2. Place a drop of potassium iodide solution on the paper, and allow to dry slightly, then add a drop of the enzyme mixture to the paper.
    3. Add a drop of the glucose solutions to the paper and note the colour change; this may take a few minutes, as oxygen has to diffuse into the solutions.

    During trialling several institutions extended the problem by getting students to investigate how sensitive the sensor was to the concentration of glucose. The activity can be extended to test the specificity of the sensor by using sugars other than glucose.


    1. Madden, D., National Centre for Biotechnology Education Newsletter, p12. Spring 1992.
    2. Dairy Biotechnology, National Dairy Council 5/7 John Princes Street, London W1M OAP.
    3. Madden, D., National Centre for Biotechnology Education Newsletter, p22, Spring 1992.

    Dean Madden and John Schollar of the National Centre for Biotechnology gave advice on the development of this activity and the experimental procedures described were developed in their laboratories.A YELLOW SOLIDTIME
    The preparation requires 2 h but during this time the reaction mixture is left to stand for 1 h.
    The qualitative investigation requires 1 h.

    A-level, Higher Grade or equivalent.

    Chemistry of copper(I) and copper(II) ions.


    Materials per group

    • 10 g copper(II) sulfate.
    • 18 g sodium thiosulfate.
    • deionised water.
    • propanone.
    • 0.1M potassium dichromate(VI) solution.
    • dilute nitric acid.
    • iodine solution (0.2M iodine in aqueous potassium iodide).
    • dilute ammonia solution.
    • ammonium persulfate.

    Equipment per group
    • two 100mL beakers.
    • 250mL beaker or flask.
    • magnetic stirrer or glass rod.
    • filter pump.
    • Buchner funnel and flask.
    • arrangement for heating solutions to about 40°C.
    • test-tubes. test-tube rack.
    • filter paper.
    • safety glasses.

    Eye protection on must be worn.

    A risk assessment must be carried out for this activity.

    The bright yellow solid is the complex salt sodium copper(I) thiosulfate. W.G. Palmer (1,2) describes a quantitative investigation of this compound. The results quoted agree with the formula 3Cu2S2O3.2Na2S2O3.6H2O.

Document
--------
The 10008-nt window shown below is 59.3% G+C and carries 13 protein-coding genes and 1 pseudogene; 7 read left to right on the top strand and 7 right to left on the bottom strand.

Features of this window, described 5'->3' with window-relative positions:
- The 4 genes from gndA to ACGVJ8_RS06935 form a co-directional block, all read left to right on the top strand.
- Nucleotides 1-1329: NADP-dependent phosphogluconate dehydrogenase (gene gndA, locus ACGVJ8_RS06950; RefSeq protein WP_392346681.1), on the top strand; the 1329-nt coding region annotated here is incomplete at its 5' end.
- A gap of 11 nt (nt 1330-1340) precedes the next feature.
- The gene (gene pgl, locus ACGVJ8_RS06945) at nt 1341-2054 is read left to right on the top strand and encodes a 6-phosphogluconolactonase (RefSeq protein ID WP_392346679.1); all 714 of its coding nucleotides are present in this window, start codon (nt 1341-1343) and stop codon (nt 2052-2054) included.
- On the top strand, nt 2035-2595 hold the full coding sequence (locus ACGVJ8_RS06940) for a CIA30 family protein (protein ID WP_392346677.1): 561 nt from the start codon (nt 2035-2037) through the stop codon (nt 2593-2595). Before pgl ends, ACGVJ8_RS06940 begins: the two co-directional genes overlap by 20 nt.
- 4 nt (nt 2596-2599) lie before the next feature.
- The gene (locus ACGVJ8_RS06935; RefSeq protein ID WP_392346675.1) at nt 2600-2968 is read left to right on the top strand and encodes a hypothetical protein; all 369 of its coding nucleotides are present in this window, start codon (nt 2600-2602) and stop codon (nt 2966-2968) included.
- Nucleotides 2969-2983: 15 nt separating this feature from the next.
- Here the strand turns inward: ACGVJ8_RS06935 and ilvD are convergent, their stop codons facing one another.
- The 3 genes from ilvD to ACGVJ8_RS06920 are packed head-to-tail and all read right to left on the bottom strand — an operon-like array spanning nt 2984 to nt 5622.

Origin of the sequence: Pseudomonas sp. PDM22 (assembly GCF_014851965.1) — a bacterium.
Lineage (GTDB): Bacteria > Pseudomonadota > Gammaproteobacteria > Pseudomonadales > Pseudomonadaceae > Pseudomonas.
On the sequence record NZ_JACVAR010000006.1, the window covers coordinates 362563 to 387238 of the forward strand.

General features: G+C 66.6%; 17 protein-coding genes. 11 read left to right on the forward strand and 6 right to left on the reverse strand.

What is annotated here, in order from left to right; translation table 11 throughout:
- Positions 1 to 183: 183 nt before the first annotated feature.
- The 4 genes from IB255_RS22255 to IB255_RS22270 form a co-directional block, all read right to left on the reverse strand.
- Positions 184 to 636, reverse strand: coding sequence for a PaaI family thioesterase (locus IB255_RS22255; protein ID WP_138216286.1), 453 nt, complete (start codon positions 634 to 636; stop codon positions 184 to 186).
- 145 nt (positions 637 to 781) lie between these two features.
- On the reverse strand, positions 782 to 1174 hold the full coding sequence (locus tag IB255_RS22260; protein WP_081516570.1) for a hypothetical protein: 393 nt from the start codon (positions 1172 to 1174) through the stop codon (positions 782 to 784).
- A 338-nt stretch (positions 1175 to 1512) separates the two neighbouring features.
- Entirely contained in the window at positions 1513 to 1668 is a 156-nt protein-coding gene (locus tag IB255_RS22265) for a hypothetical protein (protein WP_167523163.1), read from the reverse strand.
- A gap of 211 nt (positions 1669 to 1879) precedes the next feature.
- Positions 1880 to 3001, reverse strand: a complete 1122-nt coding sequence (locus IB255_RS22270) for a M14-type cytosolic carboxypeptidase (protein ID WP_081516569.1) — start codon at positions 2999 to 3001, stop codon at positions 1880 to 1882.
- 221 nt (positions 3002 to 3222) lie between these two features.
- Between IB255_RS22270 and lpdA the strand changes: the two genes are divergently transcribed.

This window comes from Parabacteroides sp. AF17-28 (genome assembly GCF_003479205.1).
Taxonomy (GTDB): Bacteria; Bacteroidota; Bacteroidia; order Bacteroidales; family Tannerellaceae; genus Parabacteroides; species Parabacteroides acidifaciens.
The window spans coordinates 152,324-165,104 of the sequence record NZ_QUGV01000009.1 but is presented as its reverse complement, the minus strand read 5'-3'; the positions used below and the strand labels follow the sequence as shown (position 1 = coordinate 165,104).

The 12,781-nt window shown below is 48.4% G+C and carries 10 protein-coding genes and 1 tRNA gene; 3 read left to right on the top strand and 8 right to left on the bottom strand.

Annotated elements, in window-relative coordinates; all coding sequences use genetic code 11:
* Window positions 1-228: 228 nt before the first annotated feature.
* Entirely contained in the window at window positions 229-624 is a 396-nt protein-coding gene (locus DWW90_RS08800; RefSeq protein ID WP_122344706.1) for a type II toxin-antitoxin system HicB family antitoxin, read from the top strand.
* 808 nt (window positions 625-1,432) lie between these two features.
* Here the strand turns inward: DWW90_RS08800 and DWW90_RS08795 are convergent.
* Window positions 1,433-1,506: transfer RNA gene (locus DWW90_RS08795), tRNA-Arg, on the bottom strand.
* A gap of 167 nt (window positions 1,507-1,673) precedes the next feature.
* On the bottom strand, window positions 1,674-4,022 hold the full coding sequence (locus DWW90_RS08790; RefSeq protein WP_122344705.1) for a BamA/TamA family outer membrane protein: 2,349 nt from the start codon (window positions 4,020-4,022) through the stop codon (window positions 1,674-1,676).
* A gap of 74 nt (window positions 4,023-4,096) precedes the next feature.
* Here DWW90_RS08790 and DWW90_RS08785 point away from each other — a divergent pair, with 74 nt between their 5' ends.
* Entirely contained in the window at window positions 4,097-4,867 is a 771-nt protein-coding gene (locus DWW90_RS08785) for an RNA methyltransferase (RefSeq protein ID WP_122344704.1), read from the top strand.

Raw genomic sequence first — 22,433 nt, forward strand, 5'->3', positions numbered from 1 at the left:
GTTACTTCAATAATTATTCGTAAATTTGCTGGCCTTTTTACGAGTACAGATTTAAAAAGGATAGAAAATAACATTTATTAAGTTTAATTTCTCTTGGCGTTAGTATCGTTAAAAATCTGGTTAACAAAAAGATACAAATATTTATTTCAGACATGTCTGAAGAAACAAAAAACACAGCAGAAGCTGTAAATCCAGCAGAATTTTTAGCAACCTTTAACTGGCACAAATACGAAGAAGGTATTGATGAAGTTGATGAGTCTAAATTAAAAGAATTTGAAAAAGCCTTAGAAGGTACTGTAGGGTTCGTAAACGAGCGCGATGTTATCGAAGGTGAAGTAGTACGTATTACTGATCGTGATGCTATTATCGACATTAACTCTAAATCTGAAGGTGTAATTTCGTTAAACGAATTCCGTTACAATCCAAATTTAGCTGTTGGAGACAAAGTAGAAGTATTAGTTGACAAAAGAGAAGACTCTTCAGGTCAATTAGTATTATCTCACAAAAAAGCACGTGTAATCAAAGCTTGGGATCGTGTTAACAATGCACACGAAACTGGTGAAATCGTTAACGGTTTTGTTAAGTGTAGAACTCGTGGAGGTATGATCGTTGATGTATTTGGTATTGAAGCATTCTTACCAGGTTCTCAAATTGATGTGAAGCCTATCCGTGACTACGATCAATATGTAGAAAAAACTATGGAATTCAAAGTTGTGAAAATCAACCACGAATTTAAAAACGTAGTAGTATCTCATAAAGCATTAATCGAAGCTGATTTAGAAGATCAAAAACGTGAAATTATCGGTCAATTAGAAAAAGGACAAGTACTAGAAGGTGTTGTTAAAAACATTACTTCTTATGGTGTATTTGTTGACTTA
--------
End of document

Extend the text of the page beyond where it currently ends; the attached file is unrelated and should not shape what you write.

The results of the investigations are as follows:
    1. Sulfur dioxide gas is produced. The filter paper soaked in acidified potassium manganate(VII) turns green.

    Na2Cr2O7(aq) + 3H2SO3(aq) + H2SO4(aq) → Na2SO4(aq) + Cr2(SO4)3(aq) + 4H2O(l)

    2. Sulfur dioxide is again produced.

    Na2S2O3(aq) + 2HNO3(aq) → SO2(g) + H2O(l) + S(s) + 2NaNO3(aq)

    3. Iodine solution is decolourised and a colourless solution of sodium tetrathionate is formed.

    2Na2S2O3(aq) + I2(aq) → Na2S4O6(aq) + 2NaI(aq)

    4. A blue copper-based complex is formed.

    5. Oxygen gas is released, indicating displacement of S2O32-(aq) from the copper complex.

    The quantitative analysis described by W.G Palmer could be carried out.


    1. Palmer, W.G., Experimental Inorganic Chemistry. Cambridge: CUP, 1965.
    2. Vowles, R.S., Bona, N., School Sci Rev.,1985, 66, 476.

    This activity is based on a suggestion by Colin Johnson.AS SWEET AS? DETECTING ASPARTAME IN A TABLE-TOP SWEETENERTIME
    Stage 1 Hydrolysis of Canderel®: 1-1.5 h (includes 0.5-1 h refluxing).
    Stage 2 Paper chromatography: 2.5 h (includes 1-2 h for running chromatograms.

    A-level, Higher Grade or equivalent.

    Amino acids, peptide linkage, Paper chromatography.

    Stage 1 Hydrolysis of Canderel®: If time is limited one batch could be hydrolysed to provide material for all the groups to use in preparing chromatograms.

    Stage 2 Paper chromatography: 2-3.

    Materials per group
    Stage 1 Hydrolysis of Canderel(R)

    • 12 g Canderel(R).
    • 200 mL of 6M hydrochloric acid.

    Stage 2 Paper chromatography
    • about 5mL of the solution produced in Stage 1 (acid hydrolysis of Canderel(R)).
    • 100mg activated charcoal.
    • about 50mL of solvent mixture for chromatography (ethanol:water:880 ammonia in the ratio 80:10:10).
    • ninhydrin, 0.2% solution in propanone, stored in a spray bottle (Ninhydrin is also available from BDH in a spray can as a 0.5% solution in butanol).
    Reference amino acids
    • 1mL of a DL-aspartic acid 0.01M solution dissolved in 10% v/v propan-2-ol/water
    • 1mL of a DL-phenylalanine 0.01M solution dissolved in 10% v/v propan-2-ol/water.

    Equipment per group
    Stage 1 Hydrolysis of Canderel(R).
    • 500mL round-bottomed flask.
    • condenser.
    • Bunsen burner or heating mantle.
    • Safety glasses.

    Stage 2 Paper chromatography
    • Pasteur pipette.
    • 5mL measuring cylinder.
    • test-tubes.
    • small funnel and filter paper.
    • chromatography tank or 1L beaker and cling film to cover.
    • chromatography paper (Whatman No. 1).
    • 25 or 50mL measuring cylinder depending on size of tank.
    • clips for paper, pencil.
    Access to:
    • fume cupboard.
    • oven at 110°C.
    • spray bottle containing 0.2% ninhydrin solution in propanone.

    Eye protection must be worn.